Now, the border crossing: close your eyes and imagine a dusty western movie. Tumbling balls of weeds rolling down the main alley. A couple of rusty buildings squeeking in the wind. It is dry, very hot and there is nothing else for miles. Paul and Cedric are on one side of the street with their hands ready, too used to the action of drawing their papers. On the other side, 30 bored to death border guards are waiting, hands close to their trusty rubber stamps.

It took us 3 hours to close this one which is in fact an extremely good time. The other teams averaged 6 hours. All we did was:
- get there
- befriend a fellow motorist in order to fill in all the paperwork (in Russian)
- showed said papers and whatever we had (international driving license is a must)
- have everybody sign the car
- give a cigar to my new friend Milrn from the Kazakh border
- give 2 vodkas samples to another new friend from the customs checkpoint
- unpack and re-pack the entire car
- and off we went.

Absolutely amazing. Which made us think that the immigration cards might not have been needed after all. In any case we made sure the Kazakhs gave us one before we left.

We've now reached Uralsk (also known as Oral in Kazakh, watch the bad jokes) and are staying in the most magnificient hotel Russia built... 50 years ago.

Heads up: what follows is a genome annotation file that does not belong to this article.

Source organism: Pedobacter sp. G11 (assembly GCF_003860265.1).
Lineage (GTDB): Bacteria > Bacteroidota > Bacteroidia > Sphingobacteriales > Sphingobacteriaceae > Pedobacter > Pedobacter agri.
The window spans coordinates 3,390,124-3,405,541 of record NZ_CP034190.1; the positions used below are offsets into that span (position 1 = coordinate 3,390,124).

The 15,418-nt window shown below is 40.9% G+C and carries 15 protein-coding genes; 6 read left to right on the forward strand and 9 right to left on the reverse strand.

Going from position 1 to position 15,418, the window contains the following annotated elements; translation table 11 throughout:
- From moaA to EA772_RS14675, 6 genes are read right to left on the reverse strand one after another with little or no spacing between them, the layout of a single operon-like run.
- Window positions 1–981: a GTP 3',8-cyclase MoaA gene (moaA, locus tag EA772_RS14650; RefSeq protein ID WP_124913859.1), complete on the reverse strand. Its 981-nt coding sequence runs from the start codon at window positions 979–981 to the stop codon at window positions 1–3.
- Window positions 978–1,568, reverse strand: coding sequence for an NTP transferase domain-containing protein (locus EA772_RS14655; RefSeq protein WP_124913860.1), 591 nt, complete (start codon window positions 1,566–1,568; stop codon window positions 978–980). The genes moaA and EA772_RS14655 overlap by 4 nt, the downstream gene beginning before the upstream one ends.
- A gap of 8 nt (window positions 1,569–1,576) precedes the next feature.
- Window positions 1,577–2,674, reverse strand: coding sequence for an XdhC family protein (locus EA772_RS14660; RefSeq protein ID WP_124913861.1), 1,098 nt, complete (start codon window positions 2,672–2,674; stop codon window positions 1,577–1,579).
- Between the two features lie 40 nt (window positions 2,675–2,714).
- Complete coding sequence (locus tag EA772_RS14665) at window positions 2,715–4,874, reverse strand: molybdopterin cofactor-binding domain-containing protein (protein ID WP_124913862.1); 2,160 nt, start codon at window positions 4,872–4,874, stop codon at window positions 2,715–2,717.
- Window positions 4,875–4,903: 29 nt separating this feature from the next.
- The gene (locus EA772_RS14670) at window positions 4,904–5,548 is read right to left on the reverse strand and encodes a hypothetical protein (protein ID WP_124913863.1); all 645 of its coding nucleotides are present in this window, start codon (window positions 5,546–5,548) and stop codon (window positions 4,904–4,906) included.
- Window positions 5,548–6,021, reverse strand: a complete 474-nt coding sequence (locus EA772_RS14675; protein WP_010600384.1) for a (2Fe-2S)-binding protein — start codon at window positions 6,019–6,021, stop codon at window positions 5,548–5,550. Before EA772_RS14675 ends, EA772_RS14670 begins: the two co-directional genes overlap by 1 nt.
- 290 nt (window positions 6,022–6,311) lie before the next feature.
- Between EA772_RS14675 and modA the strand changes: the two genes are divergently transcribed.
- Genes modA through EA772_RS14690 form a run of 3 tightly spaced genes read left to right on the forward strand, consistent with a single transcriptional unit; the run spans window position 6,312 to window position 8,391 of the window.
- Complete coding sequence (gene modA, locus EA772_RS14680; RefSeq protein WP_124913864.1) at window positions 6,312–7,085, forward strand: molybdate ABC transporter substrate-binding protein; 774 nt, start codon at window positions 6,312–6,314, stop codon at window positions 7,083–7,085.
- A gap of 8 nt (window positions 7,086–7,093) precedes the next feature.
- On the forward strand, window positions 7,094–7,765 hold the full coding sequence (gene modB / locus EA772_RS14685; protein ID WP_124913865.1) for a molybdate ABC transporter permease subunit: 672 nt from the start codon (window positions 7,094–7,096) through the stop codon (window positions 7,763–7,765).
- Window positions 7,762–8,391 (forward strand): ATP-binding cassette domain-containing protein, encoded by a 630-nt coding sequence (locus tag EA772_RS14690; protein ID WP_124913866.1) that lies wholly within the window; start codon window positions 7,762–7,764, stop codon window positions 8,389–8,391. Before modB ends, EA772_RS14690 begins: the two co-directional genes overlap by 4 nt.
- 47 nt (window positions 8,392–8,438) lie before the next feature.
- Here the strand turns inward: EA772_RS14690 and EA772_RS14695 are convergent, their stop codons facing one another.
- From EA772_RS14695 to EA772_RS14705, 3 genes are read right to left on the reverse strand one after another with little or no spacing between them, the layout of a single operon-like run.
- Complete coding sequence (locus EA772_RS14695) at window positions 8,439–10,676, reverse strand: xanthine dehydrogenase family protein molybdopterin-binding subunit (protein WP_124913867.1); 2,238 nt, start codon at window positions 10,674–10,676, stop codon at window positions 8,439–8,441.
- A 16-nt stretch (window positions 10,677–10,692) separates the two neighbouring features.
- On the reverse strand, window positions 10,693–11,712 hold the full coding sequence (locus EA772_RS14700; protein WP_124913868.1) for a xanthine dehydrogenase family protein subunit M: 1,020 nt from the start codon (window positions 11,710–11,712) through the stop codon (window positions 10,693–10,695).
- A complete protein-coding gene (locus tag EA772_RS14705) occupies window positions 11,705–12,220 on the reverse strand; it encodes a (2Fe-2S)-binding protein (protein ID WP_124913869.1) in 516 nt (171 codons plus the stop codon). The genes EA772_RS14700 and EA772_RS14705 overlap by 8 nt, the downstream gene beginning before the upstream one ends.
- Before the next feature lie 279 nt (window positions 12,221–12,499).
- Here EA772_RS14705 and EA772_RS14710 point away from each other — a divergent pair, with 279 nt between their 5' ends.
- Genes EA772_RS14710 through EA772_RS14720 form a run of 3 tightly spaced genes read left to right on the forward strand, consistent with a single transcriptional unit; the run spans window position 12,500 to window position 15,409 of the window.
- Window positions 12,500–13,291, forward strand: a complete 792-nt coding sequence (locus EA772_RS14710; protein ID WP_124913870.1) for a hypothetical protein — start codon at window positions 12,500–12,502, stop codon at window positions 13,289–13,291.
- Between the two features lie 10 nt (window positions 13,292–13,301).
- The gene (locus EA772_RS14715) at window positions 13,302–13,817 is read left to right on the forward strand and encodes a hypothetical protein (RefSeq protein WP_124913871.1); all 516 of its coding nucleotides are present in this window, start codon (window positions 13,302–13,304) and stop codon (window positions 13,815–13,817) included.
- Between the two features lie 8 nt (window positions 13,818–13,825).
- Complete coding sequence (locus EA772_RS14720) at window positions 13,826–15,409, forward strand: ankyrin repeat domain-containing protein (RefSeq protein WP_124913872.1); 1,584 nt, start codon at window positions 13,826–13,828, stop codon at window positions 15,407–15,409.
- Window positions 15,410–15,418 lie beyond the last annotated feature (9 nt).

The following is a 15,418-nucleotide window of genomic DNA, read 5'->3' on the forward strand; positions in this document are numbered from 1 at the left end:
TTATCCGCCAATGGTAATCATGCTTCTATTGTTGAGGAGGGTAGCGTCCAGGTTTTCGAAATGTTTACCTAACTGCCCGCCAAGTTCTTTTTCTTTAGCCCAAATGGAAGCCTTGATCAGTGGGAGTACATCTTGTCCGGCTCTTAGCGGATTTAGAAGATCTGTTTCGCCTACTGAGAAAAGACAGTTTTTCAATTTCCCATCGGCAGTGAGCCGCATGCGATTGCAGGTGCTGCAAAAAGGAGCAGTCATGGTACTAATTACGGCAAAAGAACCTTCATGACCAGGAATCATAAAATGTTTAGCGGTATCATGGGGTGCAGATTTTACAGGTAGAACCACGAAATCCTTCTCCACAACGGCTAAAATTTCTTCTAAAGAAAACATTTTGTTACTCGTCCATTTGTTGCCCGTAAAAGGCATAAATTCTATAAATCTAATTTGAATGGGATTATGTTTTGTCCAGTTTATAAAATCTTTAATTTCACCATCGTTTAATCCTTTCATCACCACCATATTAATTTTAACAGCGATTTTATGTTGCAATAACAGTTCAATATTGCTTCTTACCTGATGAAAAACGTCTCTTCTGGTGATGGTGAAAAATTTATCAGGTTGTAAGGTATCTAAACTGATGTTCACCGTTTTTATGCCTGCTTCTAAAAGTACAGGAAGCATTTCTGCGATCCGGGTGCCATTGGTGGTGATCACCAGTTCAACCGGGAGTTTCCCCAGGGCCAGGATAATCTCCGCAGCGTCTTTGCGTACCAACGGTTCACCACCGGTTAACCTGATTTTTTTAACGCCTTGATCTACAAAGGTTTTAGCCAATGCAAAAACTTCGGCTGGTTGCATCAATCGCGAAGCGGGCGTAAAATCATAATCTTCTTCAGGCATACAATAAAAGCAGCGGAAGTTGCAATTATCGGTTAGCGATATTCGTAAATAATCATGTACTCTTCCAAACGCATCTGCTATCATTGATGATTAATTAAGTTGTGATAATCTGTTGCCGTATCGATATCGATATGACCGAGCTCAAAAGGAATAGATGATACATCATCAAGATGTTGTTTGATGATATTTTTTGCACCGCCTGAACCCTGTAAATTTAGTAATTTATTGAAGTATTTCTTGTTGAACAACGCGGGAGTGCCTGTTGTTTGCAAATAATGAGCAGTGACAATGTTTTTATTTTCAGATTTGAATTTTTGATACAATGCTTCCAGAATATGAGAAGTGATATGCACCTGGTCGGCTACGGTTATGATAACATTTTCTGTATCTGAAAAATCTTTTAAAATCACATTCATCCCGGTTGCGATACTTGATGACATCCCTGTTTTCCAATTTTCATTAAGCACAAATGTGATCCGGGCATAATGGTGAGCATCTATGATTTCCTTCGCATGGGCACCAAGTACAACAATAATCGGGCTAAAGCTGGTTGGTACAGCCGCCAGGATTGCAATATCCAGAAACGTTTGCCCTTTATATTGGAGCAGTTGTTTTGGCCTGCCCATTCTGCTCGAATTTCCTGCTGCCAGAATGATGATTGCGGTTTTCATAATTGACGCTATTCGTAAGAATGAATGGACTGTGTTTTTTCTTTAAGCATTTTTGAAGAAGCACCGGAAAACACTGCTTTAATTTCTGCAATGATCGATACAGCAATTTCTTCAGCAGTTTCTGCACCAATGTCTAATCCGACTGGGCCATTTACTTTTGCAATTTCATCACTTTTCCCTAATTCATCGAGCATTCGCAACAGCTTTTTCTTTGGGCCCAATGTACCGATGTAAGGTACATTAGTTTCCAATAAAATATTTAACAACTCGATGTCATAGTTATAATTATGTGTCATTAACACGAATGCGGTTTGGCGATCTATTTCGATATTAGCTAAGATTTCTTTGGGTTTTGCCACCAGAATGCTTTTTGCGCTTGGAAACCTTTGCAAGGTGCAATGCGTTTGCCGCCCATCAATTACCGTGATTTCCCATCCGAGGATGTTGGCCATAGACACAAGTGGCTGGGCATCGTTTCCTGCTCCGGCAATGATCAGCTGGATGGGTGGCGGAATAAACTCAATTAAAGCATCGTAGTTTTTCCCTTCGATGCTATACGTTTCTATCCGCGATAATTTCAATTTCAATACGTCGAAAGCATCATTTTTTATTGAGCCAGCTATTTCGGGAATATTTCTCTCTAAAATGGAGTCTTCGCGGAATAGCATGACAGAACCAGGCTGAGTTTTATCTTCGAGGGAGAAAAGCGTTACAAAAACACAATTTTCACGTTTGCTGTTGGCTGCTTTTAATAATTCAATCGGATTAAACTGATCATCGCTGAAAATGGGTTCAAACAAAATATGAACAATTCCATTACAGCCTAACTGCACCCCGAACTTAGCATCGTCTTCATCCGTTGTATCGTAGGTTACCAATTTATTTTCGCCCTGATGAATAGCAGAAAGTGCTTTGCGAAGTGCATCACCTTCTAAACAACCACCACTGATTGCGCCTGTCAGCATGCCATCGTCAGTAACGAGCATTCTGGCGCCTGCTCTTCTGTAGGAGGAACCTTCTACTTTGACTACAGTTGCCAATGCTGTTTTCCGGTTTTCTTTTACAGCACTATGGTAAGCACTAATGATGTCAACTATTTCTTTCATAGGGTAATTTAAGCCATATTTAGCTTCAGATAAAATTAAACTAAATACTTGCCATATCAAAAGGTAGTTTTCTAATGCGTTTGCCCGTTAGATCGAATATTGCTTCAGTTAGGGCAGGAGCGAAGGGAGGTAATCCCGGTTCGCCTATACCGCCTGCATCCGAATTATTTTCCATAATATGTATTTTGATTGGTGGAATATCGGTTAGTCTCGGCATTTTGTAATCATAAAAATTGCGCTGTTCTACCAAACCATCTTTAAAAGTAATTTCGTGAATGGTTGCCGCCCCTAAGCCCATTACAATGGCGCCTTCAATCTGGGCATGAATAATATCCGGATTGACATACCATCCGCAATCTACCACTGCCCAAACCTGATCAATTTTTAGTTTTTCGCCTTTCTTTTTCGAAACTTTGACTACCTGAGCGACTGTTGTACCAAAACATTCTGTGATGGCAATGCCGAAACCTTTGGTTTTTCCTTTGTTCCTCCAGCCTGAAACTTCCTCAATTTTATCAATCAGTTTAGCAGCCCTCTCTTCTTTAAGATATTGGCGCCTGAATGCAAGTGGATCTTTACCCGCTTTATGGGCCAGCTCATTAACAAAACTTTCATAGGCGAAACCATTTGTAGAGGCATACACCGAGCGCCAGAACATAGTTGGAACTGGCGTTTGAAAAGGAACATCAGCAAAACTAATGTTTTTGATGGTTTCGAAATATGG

Swimming suits are ready for the Aral sea.

Sunday, 3 August 2008

Message from the road

"Hiding in forest 100km north of Samara - Ran out of Nutella - considering surrendering soon."

Friday, 1 August 2008

Law and Order

Post written from Yaroslavl' also known as Ярославль. Yes, I mean Ярославль. Now try to order food with that. Learning Russian is becoming a survival necessity for us. Since we found out the joys of living wild in the woods, with the bears and all, (yesterday's evening) we are keen on getting back to civilization. However, it is proving a little bit more tricky than anticipated. Communication is reduced to animal sounds (my very famous sheep impression got us some beef, it was good anyway). Russian Babouchkas are happy to help but the men usually dismiss us as the two clowns we really are.

We also discovered the famous Russian roads. Paul and I are now fully acustomed to our new size being respectively shorter by 9.71 and 8.42 centimeters. This slight compression of our backbone came free of charge from the Russian highway agency. We also nearly lost the alternator in the process, having shaken itself of its bolts in no time.

The best bit for the end: arriving at the hotel we discovered that we are in fact illegal in Russia. Not kidding, the border police somehow forgot to give us our imigration cards (for my Mom: not good). Any of the following can now happen:
- large fine by the local police
- large fine by the border police
- severe beating by the local police
- severe beating by the border police
- jail by the local police
- latex glove inspection by the border police (they like to vary the pleasures)
- not being able to leave Russia
- not being able to re-enter Russia (from Kazhakstan, mandatory to get to Mongolia)

Seriously now: if anyone as had a similar problem before, or knows someone who knows someone who can help us, please, please, please send us a message.


Wednesday, 30 July 2008


Drive shaft received and mounted, transmission box back to where it belongs and any other bolts we had left are now in the boot.

We are gooooooooiiiiiiinnnnnnng.

Russia here we come!
Russie nous voila!